Tucson - Feb 25, 2002
The drilling crew on the Chicxulub Scientific Drilling Project near Merida, Yucatan, Mexico, has been doing "a fantastic job," last week recovering between 35 and 40 meters of exceptional core samples each day, according to a University of Arizona scientist and co-investigator on the project.
The Chicxulub Scientific Drilling Project (CSDP) is an international project to core 1.8-kilometers into an immense crater created by the impact of an asteroid or comet 65 million years ago. The Cretaceous-Tertiary (K/T) impact is thought to have led to one of the greatest mass extinctions in Earth history, including dinosaur extinction.
Universidad Nacional Autonoma de Mexico (UNAM) is the lead institution on the $1.5 million, approximately 2-month project. The goal is to discover what the impactor was and the details of the catastrophic impact that wiped out more than 75 percent of all plant and animal species on Earth.
The CSDP drilling team members are from DOSECC (Drilling, Observation, and Sampling of the Earth's Continental Crust, Inc.), and Pitsa, a drilling contractor in Mexico.
"We are getting a 100 percent core-recovery rate," Kring added. Scientists by such drilling operations often recover only between 50 percent or 60 percent, and sometimes as little as 20 percent, of intact core samples, he said.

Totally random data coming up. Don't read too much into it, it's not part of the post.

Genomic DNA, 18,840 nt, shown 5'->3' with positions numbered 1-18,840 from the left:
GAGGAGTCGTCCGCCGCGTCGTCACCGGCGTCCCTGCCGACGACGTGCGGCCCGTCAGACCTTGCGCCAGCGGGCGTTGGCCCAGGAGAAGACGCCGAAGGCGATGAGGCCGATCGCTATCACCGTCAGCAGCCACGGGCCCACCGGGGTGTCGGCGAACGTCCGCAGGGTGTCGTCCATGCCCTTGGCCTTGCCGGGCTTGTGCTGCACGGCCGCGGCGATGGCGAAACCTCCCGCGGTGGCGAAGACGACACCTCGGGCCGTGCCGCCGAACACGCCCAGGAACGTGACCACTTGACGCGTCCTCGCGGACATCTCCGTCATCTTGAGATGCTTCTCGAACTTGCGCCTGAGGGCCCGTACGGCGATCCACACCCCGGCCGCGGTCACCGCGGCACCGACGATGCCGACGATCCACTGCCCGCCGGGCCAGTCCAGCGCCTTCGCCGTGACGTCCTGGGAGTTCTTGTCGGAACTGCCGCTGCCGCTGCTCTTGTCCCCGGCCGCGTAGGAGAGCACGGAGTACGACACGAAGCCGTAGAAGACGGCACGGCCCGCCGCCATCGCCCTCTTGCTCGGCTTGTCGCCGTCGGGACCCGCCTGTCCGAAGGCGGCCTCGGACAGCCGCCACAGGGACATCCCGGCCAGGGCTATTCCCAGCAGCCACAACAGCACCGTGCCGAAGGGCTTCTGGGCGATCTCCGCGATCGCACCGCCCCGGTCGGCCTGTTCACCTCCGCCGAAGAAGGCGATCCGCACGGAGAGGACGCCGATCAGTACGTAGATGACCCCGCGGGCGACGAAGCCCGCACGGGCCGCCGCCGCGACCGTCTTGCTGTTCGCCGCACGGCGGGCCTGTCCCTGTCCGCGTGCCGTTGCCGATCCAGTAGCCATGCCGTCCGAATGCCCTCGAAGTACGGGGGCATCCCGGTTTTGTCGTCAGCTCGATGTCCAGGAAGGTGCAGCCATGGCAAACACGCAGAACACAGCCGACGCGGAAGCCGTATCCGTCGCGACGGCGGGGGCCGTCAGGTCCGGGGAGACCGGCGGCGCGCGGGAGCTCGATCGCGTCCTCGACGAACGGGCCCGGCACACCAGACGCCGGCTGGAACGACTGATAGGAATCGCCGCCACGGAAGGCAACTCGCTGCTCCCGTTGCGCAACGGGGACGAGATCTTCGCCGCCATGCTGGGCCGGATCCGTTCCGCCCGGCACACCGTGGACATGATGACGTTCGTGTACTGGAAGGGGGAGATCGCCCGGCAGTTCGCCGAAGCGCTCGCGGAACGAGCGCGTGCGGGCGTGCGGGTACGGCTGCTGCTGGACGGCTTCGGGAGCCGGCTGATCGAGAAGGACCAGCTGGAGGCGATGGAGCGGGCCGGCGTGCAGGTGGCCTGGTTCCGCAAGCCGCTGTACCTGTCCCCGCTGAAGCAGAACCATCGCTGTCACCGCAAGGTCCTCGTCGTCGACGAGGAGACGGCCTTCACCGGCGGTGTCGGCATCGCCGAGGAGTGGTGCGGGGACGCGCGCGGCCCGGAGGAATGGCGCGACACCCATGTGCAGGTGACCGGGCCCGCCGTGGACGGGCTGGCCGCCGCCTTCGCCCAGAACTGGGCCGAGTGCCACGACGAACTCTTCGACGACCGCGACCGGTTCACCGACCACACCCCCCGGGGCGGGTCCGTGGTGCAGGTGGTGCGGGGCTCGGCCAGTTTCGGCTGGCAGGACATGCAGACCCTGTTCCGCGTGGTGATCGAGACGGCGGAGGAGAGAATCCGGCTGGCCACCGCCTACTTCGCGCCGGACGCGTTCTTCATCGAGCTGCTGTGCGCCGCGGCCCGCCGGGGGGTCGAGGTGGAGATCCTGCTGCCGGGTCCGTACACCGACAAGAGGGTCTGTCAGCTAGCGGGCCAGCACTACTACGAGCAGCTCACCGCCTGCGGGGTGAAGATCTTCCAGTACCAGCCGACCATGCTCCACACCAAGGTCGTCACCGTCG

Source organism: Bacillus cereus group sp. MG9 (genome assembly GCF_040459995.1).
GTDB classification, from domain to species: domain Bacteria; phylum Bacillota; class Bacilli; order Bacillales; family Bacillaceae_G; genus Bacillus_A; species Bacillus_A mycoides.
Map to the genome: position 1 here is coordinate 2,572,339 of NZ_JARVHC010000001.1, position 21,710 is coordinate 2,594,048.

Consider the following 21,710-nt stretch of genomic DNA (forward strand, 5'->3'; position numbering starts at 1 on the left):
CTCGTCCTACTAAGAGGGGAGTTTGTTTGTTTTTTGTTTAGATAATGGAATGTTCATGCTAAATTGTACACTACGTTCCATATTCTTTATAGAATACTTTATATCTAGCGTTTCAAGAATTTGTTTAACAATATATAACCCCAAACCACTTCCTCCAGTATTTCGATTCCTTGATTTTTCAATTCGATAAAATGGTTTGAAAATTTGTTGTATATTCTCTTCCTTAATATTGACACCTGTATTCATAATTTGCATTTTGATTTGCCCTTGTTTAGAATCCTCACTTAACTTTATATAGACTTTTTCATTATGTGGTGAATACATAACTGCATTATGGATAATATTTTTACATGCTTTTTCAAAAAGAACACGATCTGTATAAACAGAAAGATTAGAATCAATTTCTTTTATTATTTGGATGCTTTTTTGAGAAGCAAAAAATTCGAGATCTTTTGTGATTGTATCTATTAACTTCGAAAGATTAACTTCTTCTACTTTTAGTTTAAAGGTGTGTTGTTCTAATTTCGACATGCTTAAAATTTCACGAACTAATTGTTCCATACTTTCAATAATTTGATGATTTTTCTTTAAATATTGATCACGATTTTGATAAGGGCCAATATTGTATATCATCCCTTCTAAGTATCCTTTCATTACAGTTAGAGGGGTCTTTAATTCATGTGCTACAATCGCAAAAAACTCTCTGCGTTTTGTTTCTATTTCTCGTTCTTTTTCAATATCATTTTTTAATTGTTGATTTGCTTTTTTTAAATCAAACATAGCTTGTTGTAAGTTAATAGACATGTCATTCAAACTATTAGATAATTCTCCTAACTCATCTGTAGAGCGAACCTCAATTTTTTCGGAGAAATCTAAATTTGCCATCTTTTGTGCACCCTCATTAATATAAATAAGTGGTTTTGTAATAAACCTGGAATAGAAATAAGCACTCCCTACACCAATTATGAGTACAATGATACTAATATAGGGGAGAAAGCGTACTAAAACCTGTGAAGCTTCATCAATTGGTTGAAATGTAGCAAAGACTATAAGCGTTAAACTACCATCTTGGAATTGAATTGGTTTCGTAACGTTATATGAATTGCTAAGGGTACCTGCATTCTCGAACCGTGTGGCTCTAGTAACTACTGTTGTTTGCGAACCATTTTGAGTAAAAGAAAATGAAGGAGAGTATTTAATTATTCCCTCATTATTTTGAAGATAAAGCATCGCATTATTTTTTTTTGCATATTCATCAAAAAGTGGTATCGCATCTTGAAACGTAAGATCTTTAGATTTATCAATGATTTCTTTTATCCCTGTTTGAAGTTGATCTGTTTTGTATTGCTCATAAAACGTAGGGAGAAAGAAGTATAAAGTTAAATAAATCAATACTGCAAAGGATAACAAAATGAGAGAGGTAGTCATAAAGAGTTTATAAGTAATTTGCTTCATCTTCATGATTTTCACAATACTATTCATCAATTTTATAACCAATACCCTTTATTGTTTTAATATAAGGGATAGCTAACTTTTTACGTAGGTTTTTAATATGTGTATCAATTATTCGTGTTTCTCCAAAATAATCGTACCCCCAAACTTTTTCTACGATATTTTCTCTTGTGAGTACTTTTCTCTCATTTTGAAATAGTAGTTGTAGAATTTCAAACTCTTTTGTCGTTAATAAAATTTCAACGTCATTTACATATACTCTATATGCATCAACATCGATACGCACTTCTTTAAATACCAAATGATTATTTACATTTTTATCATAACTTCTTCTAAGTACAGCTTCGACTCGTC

The drilling crew hands each core barrel pulled from the crater to onsite geologists who then remove and process the core samples.
Kring and UA undergraduate student Jake Bailey last week helped relieve their tired Mexican colleagues in onsite geology duties, working 12-hour shifts. Kring worked a 28-hour stretch as well.
When Kring left Chicxulub last Saturday night, the team had drilled to more than 1.2 kilometers (4,200 feet).
Kring, director of the NASA/UA Space Imagery Center, has posted photographs and more details on recent operations on the Space Imagery Center website at
Impact Events and Their Effect on Life - Paper by David A. Kring
Chicxulub Scientific Drilling Project
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The K-T Impact Extinctions: Dust Didn't Do It
Boulder (GSA) Jan 23, 2002
Scientists basically agree that an asteroid struck the Earth some 65 million years ago and its impact created the Chicxulub crater in Yucatan, Mexico. More controversial is the link between this impact and a major mass extinction of species that happened at the geological (K-T) boundary marked by the impact.
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